Kanzashi are elaborate Japanese hair ornaments that are often worn with traditional Japanese clothing. There are many different types of kanzashi, depending on what they are made of and how they are attached to the hair.
Kanzashi appeared in Japan during the Jomon era. At that time, a thin stick or pin was believed to have mystical powers and was used to ward off evil spirits. This period also saw the appearance of the ancestor of the Japanese ornamental comb.
During the Nara era, many elements of Chinese culture were imported into Japan, such as zan (which is written with the same Chinese character as kanzashi) and other hair ornaments.
During the Heian period, the traditional style of hairstyles changed from wearing hair in a bun on the top of the head to wearing it long and possibly tied lower.
The term kanzashi began to be used as a generic word for all hair ornaments, including combs and pins.
Then, during the Azuchi-Momoyama period, hairstyles changed again from taregami (垂髪?), consisting of long straight hair, to the wider variety of styles, referred to as "Japanese hairstyle" (日本髪, nihongami?) which employed more and more ornaments.
The use of kanzashi became more widespread during the Edo period, as hairstyles became more imposing and complex and featured a greater number of ornaments.
The various craftsmen produced finely decorated works, some of which could be used as defensive weapons (such as carved metal pins).
The art of kanzashi culminated at the end of this period, with the creation of many styles and patterns of ornaments.
Today, kanzashi are most often worn with traditional costumes by brides, women who wear these costumes on a daily basis, such as geisha, tayū and yujo, or practitioners of the Japanese tea ceremony and ikebana.
However, some young Japanese women who want to add a touch of elegance and originality to professional outfits may opt for kanzashi.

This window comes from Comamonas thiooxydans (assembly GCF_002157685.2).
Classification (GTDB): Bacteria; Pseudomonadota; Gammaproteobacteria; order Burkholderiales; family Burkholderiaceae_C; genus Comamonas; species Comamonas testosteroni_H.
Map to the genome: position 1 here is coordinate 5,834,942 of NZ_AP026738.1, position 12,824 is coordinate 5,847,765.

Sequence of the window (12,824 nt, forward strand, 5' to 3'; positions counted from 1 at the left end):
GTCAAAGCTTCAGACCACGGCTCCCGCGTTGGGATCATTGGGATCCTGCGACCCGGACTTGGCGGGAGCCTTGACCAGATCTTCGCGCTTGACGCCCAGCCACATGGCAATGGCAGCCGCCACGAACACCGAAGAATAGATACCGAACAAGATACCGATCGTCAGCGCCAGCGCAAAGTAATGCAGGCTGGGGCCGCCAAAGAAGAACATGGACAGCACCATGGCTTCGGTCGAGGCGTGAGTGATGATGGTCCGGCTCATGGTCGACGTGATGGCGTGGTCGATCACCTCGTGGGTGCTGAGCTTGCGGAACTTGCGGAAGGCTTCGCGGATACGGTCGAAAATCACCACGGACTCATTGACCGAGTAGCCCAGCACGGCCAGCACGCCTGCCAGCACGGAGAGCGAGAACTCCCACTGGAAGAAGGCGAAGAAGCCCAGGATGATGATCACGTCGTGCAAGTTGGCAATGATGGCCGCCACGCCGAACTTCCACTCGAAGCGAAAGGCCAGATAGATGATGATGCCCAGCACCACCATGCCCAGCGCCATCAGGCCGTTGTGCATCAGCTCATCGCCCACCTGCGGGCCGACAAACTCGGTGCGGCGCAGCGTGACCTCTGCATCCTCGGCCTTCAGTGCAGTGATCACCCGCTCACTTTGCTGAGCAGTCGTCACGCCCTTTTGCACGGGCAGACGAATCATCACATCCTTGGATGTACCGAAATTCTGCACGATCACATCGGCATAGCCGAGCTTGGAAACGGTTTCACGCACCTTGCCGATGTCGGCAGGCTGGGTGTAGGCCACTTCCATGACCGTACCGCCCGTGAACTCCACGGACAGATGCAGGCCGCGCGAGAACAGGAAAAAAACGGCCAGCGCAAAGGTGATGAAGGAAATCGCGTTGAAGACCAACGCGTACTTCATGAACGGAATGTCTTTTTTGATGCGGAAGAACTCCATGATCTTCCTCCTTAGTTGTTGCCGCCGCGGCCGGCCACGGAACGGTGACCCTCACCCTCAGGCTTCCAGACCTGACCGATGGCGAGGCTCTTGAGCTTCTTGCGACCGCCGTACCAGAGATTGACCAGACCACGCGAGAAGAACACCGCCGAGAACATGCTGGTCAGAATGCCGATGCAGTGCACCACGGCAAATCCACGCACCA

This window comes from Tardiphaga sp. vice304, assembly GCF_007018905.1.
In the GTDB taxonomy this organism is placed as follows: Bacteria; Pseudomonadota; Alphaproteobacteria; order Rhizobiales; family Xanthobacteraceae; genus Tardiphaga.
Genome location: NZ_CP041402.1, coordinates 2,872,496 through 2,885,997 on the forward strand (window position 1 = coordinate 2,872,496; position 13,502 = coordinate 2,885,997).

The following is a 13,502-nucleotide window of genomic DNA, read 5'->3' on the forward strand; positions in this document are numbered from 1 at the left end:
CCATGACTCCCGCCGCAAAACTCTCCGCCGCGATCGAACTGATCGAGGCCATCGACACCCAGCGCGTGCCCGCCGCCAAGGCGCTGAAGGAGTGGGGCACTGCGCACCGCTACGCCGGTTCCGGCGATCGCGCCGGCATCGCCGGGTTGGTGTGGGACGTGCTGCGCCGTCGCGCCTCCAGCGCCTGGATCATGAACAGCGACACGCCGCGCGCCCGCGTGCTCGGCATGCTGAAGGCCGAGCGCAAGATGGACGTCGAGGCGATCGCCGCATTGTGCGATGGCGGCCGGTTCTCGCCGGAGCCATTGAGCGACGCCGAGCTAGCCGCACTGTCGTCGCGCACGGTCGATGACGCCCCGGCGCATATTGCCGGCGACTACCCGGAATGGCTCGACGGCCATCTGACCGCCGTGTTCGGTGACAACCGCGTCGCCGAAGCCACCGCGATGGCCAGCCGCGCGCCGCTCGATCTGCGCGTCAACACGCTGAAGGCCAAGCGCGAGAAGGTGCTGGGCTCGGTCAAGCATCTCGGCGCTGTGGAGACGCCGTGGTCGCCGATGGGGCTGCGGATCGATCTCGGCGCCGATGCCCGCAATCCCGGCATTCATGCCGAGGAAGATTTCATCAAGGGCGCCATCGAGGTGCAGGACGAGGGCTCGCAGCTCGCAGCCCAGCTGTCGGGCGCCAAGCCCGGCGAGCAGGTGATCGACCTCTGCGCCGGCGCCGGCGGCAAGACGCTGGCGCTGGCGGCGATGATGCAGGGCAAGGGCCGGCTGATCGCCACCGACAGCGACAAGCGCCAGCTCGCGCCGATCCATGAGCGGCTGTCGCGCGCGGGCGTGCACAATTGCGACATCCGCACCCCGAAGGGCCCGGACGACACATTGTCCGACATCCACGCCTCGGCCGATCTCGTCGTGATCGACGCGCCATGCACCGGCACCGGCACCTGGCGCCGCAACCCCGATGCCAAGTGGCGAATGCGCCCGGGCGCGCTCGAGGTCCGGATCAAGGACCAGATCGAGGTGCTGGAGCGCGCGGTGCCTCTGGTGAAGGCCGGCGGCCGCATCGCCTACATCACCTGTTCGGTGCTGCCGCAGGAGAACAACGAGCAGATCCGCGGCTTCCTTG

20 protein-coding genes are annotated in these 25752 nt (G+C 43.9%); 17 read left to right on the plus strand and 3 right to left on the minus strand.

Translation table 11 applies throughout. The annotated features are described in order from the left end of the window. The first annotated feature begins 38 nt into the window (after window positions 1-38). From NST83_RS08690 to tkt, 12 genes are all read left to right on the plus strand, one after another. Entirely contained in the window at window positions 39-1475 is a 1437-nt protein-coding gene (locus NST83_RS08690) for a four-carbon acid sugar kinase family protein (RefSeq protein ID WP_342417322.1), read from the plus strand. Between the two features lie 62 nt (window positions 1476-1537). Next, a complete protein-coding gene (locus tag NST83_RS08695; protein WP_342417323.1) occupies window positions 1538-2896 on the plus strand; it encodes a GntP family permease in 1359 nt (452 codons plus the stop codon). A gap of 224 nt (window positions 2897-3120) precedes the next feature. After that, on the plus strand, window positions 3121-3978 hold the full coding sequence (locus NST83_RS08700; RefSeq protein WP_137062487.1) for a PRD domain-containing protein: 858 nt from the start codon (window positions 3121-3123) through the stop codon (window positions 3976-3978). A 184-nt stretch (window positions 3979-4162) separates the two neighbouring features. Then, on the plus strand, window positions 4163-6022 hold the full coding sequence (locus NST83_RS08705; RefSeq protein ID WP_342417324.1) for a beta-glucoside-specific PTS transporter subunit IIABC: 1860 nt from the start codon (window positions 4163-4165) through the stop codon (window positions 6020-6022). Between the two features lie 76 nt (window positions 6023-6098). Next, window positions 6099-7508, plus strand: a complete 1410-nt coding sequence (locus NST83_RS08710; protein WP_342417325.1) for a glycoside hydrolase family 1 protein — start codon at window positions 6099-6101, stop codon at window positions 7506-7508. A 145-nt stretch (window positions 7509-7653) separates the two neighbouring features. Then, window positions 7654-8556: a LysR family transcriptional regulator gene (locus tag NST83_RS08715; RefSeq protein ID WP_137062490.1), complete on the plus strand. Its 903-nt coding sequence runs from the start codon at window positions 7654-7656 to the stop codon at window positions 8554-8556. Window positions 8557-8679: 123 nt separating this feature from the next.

The types and styles of kanzashi each have meanings, allowing a connoisseur to deduce from a geisha's hairstyle her status and other information, based on the ornaments chosen and their positions.
Maiko (apprentice geisha) usually wore more kanzashi and more elaborate hairstyles than their elders, and their hairstyles followed strict traditions, with specific patterns formed by these ornaments.
Tsumami kanzashi was officially designated as a traditional craft in the Tokyo area in 19822.
Professional craftsmen initiated according to the traditions go through an apprenticeship period that can last from five to ten years.
Their number in the country has declined sharply from an estimated fifteen to five from 2002 to 2010.
However, the folding techniques used to create tsumami kanzashi flowers have become widespread, thanks to explanation books, kits and tutorials offered by the Tsumami Kanzashi Museum in Shinjuku district, for example.
Some students have bypassed the traditional apprenticeship system and established themselves as independent professional kanzashi tsumami makers in Japan.
Japanese traditions advocate adapting the type of kanzashi to the season. This is mainly true of geisha and maiko, who are the only Japanese women who wear kanzashi often enough for the seasonal patterns to be meaningful. Since maiko wear more elaborate hairstyles and kanzashi than geisha, seasonal arrangements are even more important to them.